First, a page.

The evolution of twin patterns in perthitic K-feldspar from garnitic pegmatites
Faculty of Sciences. Physics
Canadian mineralogist. - Toronto
, p. 989-1024
University of Antwerp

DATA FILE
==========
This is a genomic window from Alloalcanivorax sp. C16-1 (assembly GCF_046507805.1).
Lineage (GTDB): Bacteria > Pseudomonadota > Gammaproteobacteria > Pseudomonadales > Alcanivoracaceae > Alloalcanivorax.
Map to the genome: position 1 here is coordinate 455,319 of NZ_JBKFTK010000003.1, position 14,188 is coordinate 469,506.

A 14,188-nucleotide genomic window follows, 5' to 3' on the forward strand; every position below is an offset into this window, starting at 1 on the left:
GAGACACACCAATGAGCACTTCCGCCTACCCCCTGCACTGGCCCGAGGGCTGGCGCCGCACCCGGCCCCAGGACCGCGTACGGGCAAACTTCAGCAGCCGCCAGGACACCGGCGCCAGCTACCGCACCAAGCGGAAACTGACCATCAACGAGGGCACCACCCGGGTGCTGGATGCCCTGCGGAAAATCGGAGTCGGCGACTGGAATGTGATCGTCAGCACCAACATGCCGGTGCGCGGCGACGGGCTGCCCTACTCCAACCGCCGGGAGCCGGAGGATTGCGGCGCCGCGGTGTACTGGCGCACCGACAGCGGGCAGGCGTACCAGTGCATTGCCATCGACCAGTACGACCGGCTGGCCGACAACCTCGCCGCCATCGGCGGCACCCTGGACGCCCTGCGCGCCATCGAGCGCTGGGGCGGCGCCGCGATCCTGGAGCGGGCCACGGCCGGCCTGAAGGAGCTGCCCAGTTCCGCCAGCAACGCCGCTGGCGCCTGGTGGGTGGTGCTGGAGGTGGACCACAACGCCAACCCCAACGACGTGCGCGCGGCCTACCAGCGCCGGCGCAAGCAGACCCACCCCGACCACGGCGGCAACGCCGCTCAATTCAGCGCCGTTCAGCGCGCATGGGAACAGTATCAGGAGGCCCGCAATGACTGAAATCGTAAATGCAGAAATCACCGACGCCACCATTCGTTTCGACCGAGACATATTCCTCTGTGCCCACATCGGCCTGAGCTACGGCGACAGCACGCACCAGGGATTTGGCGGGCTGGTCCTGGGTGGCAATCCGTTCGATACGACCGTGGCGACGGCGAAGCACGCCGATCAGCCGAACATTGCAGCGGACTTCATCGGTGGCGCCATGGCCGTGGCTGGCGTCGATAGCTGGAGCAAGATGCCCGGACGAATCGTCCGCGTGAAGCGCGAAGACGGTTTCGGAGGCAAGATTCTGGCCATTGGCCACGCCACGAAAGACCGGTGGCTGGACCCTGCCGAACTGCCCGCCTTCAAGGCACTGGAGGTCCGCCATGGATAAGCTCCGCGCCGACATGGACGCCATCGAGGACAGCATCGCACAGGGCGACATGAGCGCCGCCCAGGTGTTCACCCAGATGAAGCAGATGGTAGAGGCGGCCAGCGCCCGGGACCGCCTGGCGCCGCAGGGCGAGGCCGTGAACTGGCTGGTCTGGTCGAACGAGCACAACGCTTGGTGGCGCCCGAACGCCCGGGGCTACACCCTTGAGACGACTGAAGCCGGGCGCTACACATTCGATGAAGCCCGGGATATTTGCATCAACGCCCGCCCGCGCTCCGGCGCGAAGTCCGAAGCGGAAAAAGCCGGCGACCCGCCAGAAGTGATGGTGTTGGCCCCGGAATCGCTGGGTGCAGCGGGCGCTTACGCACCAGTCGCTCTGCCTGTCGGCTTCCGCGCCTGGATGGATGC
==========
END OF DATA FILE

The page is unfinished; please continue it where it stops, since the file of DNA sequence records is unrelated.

Grains of K-feldspar are commonly seen as heterogeneous mixtures of mineral species and varieties with random microstructures. Most consider that observable features arise from incomplete re-equilibrations owing to slow kinetic and localized effects of aqueous fluids (catalyst), with geological environment and chemical impurities playing only a secondary role. Here, an alternative approach is explored by studying well-preserved regularities in the twin patterns of K-feldspars formed in the subsolidus stage from a historical perspective. Selected samples from granitic pegmatites were studied by polarized light optical microscopy (PLOM), electron-probe micro-analysis (EPMA), scanning (SEM) and transmission electron microscopy (TEM), cathodoluminescence imaging (CL), micro-Raman spectroscopy (MRS) and 31P nuclear magnetic resonance (NMR). We have found that the essential feature of this crystalline medium is the astounding capability to recrystallize in self-organized twin patterns. The mechanism involves coupling between short-range atomic motion, and long-range displacive correlations propagated as ideal and non-ideal Albite and Pericline orientations. We suggest a general evolutionary process to explain the development of macroscopic twin patterns in microcline, based on three twin generations as microtwins, macrotwins and cryptotwins. Evolutionary variants also were identified; they depend on both internal crystallochemical features and an external geological stimulus. We suggest a continuous monoclinictriclinic transformation for impure K-feldspar, whereas a discontinuous inversion occurs where the starting composition is close to the ideal chemical formula. Twin patterns can evolve by twin coarsening to single-orientation microcline if the system releases energy, or by twin fragmentation to finely twinned microcline if the system stores energy. Hence, K-feldspar is seen here as a very sensitive medium in which precious geological information is recorded in the form of twin patterns, and thus useful for general geological challenges.